Presentation is loading. Please wait.

Presentation is loading. Please wait.

The Atmosphere: Energy Balance The photo shows knee-deep mud and debris clogging a pedestrian underpass near the flooded Boulder Creek, Colorado.

Similar presentations


Presentation on theme: "The Atmosphere: Energy Balance The photo shows knee-deep mud and debris clogging a pedestrian underpass near the flooded Boulder Creek, Colorado."— Presentation transcript:

1 The Atmosphere: Energy Balance The photo shows knee-deep mud and debris clogging a pedestrian underpass near the flooded Boulder Creek, Colorado. debris-along-boulder-creek-colorado.html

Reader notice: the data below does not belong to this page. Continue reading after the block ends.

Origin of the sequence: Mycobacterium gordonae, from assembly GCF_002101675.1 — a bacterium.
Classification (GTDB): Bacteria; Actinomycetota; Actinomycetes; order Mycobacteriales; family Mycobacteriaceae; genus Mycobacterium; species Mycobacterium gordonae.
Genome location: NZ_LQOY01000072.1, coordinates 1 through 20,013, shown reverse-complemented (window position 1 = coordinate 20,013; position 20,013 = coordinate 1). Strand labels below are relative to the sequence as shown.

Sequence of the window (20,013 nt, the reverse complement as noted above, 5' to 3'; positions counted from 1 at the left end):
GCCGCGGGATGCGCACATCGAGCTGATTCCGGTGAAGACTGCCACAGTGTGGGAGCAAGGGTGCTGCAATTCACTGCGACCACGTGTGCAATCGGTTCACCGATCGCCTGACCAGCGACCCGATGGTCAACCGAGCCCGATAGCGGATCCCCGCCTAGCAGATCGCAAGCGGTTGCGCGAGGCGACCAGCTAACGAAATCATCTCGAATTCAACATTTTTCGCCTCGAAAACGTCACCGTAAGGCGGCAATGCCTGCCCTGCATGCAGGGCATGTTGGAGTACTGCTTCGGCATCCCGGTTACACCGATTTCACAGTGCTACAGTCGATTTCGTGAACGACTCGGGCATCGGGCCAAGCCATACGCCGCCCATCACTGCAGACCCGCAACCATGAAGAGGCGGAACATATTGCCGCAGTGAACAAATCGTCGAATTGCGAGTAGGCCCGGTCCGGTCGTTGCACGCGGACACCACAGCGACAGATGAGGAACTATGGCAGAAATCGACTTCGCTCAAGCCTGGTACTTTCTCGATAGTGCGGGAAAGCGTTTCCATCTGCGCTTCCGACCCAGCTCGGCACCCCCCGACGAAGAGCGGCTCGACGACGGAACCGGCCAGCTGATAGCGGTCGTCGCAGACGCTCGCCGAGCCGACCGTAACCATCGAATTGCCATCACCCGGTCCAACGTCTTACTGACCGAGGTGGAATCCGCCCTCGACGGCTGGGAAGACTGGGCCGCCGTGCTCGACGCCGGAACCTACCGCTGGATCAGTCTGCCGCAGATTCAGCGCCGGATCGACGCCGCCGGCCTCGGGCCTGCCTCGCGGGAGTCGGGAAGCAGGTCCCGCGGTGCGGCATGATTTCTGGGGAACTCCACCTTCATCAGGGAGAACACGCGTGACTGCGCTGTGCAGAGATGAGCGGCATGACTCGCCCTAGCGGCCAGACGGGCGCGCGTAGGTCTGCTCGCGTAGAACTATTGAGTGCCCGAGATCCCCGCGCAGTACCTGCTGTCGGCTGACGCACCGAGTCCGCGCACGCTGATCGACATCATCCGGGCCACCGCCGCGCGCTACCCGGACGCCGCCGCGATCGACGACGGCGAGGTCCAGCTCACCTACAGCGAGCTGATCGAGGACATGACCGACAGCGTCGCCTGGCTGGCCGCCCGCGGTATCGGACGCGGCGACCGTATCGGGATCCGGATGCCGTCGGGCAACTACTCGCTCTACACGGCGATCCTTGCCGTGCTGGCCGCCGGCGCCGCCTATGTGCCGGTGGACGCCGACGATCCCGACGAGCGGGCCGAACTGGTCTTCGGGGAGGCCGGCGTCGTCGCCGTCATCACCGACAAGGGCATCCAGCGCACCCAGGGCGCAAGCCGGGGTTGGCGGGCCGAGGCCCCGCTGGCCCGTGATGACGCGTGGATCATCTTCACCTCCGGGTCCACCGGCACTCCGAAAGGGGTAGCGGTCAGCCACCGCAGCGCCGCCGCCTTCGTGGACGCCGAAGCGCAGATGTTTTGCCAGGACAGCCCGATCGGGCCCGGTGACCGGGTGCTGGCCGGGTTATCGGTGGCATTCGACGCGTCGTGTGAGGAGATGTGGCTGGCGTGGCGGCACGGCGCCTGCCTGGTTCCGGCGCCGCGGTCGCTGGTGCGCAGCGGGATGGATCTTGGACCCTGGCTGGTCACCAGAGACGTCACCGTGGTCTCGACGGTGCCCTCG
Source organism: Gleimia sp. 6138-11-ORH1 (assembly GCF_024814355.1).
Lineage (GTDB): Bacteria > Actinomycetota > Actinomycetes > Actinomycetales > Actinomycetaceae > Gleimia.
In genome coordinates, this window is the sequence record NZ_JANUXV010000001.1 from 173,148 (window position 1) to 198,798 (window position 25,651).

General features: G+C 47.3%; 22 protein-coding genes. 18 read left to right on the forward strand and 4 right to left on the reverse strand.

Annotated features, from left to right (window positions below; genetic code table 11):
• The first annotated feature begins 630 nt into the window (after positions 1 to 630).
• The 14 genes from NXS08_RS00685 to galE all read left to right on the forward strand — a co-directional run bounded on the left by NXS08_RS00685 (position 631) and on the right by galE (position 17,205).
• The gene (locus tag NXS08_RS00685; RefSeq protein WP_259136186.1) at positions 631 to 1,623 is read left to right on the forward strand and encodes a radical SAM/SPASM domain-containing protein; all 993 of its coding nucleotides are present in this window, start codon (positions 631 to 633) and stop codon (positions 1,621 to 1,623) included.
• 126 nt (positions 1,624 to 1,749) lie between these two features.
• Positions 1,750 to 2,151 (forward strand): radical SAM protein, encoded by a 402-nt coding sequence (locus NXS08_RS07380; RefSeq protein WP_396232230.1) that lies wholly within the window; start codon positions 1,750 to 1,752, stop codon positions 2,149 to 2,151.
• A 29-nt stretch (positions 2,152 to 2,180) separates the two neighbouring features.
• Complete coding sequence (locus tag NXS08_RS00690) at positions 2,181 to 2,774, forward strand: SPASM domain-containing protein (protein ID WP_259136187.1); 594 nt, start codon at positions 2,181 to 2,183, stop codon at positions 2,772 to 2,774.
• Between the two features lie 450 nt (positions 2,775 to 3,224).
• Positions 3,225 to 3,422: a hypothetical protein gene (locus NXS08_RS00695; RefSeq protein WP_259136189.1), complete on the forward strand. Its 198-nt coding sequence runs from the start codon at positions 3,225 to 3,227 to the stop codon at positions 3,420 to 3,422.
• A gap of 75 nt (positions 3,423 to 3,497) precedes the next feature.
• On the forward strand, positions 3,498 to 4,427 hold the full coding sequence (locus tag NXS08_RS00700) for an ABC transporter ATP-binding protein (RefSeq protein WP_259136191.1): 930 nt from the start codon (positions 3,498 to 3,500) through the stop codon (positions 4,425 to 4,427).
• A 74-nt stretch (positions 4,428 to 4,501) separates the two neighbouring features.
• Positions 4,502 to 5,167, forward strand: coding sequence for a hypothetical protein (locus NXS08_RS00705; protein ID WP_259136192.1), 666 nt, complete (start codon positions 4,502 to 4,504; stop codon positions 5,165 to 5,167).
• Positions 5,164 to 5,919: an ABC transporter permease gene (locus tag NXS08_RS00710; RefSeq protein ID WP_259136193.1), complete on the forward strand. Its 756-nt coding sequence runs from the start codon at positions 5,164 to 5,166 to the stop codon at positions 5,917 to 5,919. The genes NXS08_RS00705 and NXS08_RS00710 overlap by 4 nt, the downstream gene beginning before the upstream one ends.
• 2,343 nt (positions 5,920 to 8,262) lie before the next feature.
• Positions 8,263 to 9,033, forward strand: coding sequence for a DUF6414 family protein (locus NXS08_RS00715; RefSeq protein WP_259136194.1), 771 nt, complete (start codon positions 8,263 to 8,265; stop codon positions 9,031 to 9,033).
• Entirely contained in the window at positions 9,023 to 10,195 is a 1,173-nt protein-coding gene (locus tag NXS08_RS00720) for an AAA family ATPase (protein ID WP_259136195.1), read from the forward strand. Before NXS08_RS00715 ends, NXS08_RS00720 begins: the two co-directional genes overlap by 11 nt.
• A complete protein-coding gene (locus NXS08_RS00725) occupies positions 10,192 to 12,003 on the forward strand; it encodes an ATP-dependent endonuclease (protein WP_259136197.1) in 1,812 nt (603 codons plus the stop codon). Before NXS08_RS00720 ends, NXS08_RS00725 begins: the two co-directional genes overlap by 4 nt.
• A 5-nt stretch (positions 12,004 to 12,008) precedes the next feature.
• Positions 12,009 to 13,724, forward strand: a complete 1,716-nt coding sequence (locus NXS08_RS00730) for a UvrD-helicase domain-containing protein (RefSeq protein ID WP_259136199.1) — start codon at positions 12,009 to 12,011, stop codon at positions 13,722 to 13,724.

2 Thermal Energy Transfer Conduction = passage of thermal energy through a body without large-scale movement of matter within the body. Most effective in SOLIDS. Convection = passage of thermal energy through a fluid (liquid or gas) by means of large scale movements of material within the fluid, as in a convection cell. Most effective in Gases & Liquids. Radiation = The transfer of thermal energy by electromagnetic radiation. The only one of the three mechanisms of heat transfer that does not require atoms or molecules to facilitate the transfer process.

3

4

5 The equations we seek are the poetry of nature… Why is nature that way? Why is it possible for these powerful manifestations of forces to be trapped in a very simple, beautiful formula? This has been a question which many people have discussed, but there is no answer. ~Chen Ning Yang E =  T 4 (1/d 2 ) E = h c / m = a / T